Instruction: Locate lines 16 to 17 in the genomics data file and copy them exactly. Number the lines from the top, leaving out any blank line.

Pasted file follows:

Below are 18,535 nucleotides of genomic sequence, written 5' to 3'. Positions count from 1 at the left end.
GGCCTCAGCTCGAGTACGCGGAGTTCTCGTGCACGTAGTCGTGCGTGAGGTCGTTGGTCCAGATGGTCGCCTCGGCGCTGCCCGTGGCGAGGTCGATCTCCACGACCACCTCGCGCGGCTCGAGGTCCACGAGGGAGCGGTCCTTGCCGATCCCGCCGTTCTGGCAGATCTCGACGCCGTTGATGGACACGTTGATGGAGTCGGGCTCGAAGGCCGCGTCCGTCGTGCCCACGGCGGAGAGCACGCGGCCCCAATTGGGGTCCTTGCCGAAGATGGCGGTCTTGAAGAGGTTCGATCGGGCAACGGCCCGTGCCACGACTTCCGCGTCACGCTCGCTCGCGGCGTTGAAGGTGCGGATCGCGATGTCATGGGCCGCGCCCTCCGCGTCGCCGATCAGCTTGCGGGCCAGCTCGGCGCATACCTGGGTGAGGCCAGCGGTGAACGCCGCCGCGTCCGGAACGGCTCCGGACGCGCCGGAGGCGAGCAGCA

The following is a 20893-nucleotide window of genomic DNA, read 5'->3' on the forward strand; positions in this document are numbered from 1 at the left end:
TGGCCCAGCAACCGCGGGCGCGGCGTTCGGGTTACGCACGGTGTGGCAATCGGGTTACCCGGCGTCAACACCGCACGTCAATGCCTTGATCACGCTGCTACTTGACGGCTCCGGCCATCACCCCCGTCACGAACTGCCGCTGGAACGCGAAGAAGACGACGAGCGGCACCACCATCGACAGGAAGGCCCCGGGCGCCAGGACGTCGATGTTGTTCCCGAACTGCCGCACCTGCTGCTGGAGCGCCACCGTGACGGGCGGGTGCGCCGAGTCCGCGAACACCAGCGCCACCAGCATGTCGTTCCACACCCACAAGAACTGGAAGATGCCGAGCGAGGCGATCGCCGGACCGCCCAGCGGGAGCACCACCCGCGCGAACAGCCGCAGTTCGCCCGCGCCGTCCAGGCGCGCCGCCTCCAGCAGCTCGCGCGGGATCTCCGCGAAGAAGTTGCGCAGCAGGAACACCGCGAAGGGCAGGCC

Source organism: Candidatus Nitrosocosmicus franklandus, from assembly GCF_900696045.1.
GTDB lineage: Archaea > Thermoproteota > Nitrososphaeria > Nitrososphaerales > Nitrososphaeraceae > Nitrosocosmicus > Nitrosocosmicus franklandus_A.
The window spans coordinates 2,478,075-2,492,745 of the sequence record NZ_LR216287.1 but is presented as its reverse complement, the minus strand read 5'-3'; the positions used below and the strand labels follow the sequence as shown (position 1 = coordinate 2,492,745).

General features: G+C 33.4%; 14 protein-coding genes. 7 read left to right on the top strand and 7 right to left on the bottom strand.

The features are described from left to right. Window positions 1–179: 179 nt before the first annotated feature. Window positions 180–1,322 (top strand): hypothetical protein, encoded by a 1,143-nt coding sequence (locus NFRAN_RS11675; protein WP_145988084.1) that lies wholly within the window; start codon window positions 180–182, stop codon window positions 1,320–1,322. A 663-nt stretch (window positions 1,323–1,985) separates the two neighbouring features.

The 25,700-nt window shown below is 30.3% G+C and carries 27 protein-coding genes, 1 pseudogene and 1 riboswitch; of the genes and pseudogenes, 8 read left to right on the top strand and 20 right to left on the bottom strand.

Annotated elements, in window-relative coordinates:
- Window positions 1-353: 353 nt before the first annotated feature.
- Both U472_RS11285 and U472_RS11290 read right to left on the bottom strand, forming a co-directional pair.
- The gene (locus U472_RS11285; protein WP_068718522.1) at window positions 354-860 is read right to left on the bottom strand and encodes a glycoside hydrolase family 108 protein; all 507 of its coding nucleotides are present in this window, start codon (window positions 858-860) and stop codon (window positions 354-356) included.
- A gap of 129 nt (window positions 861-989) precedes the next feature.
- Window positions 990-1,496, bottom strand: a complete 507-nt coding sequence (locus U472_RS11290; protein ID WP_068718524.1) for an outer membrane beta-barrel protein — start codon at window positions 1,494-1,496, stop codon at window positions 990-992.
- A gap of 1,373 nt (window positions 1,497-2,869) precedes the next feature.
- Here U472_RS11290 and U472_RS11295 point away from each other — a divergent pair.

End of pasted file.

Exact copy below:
- Window positions 990-1,496, bottom strand: a complete 507-nt coding sequence (locus U472_RS11290; protein ID WP_068718524.1) for an outer membrane beta-barrel protein — start codon at window positions 1,494-1,496, stop codon at window positions 990-992.
- A gap of 1,373 nt (window positions 1,497-2,869) precedes the next feature.